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There has been a transformational shift of African American literature in the United States over the years (from World War 11 to the modern period). African American literature represents the body of literature published and produced by authors of African descent (Willis, 1998). Before World War 11 and the periods up to the 19th century, writers such as Phillis Wheatley concentrated on writing about slave narratives and autobiographical spiritual narratives (Willis, 1998). This paper will broach the analysis of the theme of racism, art, and politics in such writers as Du Bois, Washington, Amiri Bakari Charles Gordone, and Toni Morrison, who reveals how African American literature has shifted from civil movements to civil movements through the WW11, Black Arts, and Contemporary Periods.
The WW11 Period (1945 – 1965)
Soon after the termination of WW11, some African American writers debated how to curb and eradicate racism in the United States (Willis, 1998). Writers such as DuBois and Washington were forefront in fighting for racial inclusivity of black nationals (Willis, 1998). During this period, civil rights movements campaigned to end the legalization of racial segregation, racial discrimination, and disenfranchisement in the United States (Willis, 1998). In his book, “Dubois and The Scientific Study of Race,” he claimed that the late nineteenth century was influenced by white supremacy, which needed to change by confronting the lies about black Americans propagated by American anthropologists and social scientists (Lange, 1983). Dubois followed the work of Booker Washington, who had published a book entitled “Up From Slavery” (1901), which asked questions on social inequality and the enjoyment of privileges by all races (Hicks, 2006).
The Black Arts Movement (BAM) (1965 – 1975)
The BAM was an African American nationalism movement that operated through activism and art such as poetry and music, intending to create cultural institutions that disseminated a message of ‘black pride’ (McMillon, 2019). The movement applied political ideas and aesthetic power to portray the beauty of the African man and avoid the poor perception of the black experience (McMillon, 2019). Amiri Bakari initiated the BAM through his poem, “The Black Magic” to show solidarity, national hood, and self-determination of the African Americans (McMillon, 2019). While the WW2 period deliberated on simple writings and literature, the Black Arts period made the liberation and non-discrimination of the African American entertaining and set a platform for negotiations and inclusivity. In 1969, Charles Gordone won the Pulitzer Prize in his work, “No Place to Be Somebody,” depicting a black hustler and bar attendant who attempts to outsmart a white mobster (Gordone, 1969).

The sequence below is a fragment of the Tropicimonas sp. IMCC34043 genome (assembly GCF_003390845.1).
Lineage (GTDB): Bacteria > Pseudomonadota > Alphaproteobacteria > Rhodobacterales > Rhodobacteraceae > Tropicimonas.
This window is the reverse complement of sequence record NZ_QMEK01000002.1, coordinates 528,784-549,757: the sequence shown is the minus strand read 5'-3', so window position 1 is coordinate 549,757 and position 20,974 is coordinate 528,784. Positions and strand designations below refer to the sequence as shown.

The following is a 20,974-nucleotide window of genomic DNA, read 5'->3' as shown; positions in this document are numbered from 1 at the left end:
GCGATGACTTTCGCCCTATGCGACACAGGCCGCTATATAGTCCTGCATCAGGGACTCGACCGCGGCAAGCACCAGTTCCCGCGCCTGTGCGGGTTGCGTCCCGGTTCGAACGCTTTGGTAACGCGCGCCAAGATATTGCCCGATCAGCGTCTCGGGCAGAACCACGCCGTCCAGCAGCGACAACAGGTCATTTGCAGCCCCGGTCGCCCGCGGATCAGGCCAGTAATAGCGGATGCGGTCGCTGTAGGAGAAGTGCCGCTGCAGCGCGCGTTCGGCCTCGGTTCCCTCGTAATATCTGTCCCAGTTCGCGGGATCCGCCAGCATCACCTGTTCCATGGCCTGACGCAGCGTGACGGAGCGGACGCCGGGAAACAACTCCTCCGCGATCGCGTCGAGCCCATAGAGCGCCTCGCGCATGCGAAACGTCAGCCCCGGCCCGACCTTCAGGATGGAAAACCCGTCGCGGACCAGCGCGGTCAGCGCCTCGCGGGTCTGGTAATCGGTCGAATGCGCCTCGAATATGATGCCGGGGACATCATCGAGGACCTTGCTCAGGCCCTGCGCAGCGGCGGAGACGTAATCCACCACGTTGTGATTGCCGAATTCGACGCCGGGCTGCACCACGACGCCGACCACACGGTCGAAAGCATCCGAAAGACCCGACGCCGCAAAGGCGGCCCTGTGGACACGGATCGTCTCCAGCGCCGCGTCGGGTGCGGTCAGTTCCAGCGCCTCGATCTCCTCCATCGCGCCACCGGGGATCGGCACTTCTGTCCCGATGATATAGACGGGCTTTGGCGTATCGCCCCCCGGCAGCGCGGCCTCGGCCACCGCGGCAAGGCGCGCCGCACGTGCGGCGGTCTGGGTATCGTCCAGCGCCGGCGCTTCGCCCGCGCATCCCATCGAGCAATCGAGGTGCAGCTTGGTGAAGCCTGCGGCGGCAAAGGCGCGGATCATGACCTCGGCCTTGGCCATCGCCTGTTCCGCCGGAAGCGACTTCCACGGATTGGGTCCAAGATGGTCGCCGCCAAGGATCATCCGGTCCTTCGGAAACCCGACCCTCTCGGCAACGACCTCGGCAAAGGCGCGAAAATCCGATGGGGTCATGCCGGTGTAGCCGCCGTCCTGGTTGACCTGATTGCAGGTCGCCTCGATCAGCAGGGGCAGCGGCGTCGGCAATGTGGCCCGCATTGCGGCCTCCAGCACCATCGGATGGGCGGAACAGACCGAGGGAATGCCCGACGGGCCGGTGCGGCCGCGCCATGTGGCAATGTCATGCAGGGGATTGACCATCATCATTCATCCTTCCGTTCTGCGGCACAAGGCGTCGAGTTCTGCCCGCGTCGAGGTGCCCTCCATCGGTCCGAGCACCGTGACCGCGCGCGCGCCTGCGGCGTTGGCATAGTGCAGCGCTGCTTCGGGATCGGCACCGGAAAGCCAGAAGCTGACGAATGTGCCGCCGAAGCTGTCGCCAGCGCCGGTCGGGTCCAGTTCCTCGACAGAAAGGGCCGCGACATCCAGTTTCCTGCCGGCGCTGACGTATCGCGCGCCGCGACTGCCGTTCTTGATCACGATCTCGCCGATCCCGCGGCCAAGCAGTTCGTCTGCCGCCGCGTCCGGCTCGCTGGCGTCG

Contemporary Periods (1975 – Present)
Like the immemorial beginning of the African American writings, the current literature focuses on the ideas and themes of racism and equality. Artistic explosion and enjoyment depicted the African American culture through the development of the Harlem Renaissance, which had started in the Black Arts era (Van Lambalgen, 2009). In the contemporary period, artists manifest equality, non-discrimination, and end of segregation through stage performance and literature writing (Ojaide, 2009). Writers aspire to shape a sense of independence and pride among the African American community. Toni Morison, a black novelist, Pulitzer Price Nobel Prize winner, was accorded for addressing the impact and consequences of racism in America (Roynon, 2019). Morrison’s Song of Solomon (1997) discusses racial and sexual equality in America (Roynon, 2019). What makes Morrison’s work in the contemporary period different from the work of WW11 and the Black Arts is that she combined different viewpoints and voices by strategically withholding information to make the picture evolve and always reveal something new (Roynon, 2019).
From the WW11 period of African American literature to the current contemporary period, there has been a transformational shift in the progress of how the African American advocates for equality and non-discrimination of the black people. The theme of African American literature is to bring inclusivity and equality in America and live in harmonious non-racial discrimination. During WW11, Dubois and Washington questioned American authorities on social inequality. During the BAM, writers used artistic style to pass a message of equality. Finally, the contemporary period has seen a period where writers like Morrison use arts and withholding of information to give a message of equality.
Gordone, C. (1969). No place to be somebody: a black black comedy in three acts. Samuel French, Inc.
Hicks, S. (2006). WEB Du Bois, Booker T. Washington, and Richard Wright: Toward an Ecocriticism of Color. Callaloo, 29(1), 202-222.
Lange, W. J. (1983). WEB DuBois and the first scientific study of Afro-America. Phylon (1960-), 44(2), 135-146.
McMillon, K. C. (2019). The Women of the Black Arts Movement and the Rise of the Ancestors (Doctoral dissertation, UC Merced).
Ojaide, T. (2009). Examining canonization in modern African literature. Asiatic: IIUM Journal of English Language and Literature, 3(1), 1-20.
Roynon, T. (2019). In search of home: How Toni Morrison transformed American literature. https://www.abc.net.au/religion/how-toni-morrison-transformed-american-literature/11407066
Van Lambalgen, E. H. (2009). Dance as Black Art: Development and Reception of African American Dance in the Black Arts Movement (Master’s thesis).
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